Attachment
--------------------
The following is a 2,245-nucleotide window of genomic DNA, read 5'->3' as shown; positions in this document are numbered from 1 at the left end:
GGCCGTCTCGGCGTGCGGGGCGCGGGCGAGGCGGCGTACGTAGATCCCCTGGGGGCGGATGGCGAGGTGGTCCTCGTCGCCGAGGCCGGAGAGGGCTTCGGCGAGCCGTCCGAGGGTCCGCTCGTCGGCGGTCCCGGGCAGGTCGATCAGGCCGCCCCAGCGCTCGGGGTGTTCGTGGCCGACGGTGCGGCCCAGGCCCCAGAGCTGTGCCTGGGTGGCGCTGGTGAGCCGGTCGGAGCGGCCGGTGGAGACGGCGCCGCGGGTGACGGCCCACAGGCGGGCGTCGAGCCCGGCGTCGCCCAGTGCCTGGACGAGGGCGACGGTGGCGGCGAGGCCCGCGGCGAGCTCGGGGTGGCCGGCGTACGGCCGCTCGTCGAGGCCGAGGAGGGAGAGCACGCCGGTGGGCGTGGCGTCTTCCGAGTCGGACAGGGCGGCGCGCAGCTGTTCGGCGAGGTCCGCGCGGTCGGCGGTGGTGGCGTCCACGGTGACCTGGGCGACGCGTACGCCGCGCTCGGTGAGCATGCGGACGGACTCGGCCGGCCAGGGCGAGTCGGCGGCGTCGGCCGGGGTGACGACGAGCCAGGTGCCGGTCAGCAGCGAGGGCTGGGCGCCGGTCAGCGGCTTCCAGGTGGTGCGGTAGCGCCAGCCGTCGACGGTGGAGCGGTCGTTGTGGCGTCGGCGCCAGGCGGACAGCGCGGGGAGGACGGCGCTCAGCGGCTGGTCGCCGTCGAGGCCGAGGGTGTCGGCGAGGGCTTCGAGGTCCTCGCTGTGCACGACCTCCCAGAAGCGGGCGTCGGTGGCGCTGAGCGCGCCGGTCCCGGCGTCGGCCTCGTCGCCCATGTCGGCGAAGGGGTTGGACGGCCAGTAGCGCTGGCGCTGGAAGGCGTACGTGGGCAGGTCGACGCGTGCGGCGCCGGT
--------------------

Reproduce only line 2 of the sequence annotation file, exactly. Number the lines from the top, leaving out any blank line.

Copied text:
GGCCGTCTCGGCGTGCGGGGCGCGGGCGAGGCGGCGTACGTAGATCCCCTGGGGGCGGATGGCGAGGTGGTCCTCGTCGCCGAGGCCGGAGAGGGCTTCGGCGAGCCGTCCGAGGGTCCGCTCGTCGGCGGTCCCGGGCAGGTCGATCAGGCCGCCCCAGCGCTCGGGGTGTTCGTGGCCGACGGTGCGGCCCAGGCCCCAGAGCTGTGCCTGGGTGGCGCTGGTGAGCCGGTCGGAGCGGCCGGTGGAGACGGCGCCGCGGGTGACGGCCCACAGGCGGGCGTCGAGCCCGGCGTCGCCCAGTGCCTGGACGAGGGCGACGGTGGCGGCGAGGCCCGCGGCGAGCTCGGGGTGGCCGGCGTACGGCCGCTCGTCGAGGCCGAGGAGGGAGAGCACGCCGGTGGGCGTGGCGTCTTCCGAGTCGGACAGGGCGGCGCGCAGCTGTTCGGCGAGGTCCGCGCGGTCGGCGGTGGTGGCGTCCACGGTGACCTGGGCGACGCGTACGCCGCGCTCGGTGAGCATGCGGACGGACTCGGCCGGCCAGGGCGAGTCGGCGGCGTCGGCCGGGGTGACGACGAGCCAGGTGCCGGTCAGCAGCGAGGGCTGGGCGCCGGTCAGCGGCTTCCAGGTGGTGCGGTAGCGCCAGCCGTCGACGGTGGAGCGGTCGTTGTGGCGTCGGCGCCAGGCGGACAGCGCGGGGAGGACGGCGCTCAGCGGCTGGTCGCCGTCGAGGCCGAGGGTGTCGGCGAGGGCTTCGAGGTCCTCGCTGTGCACGACCTCCCAGAAGCGGGCGTCGGTGGCGCTGAGCGCGCCGGTCCCGGCGTCGGCCTCGTCGCCCATGTCGGCGAAGGGGTTGGACGGCCAGTAGCGCTGGCGCTGGAAGGCGTACGTGGGCAGGTCGACGCGTGCGGCGCCGGT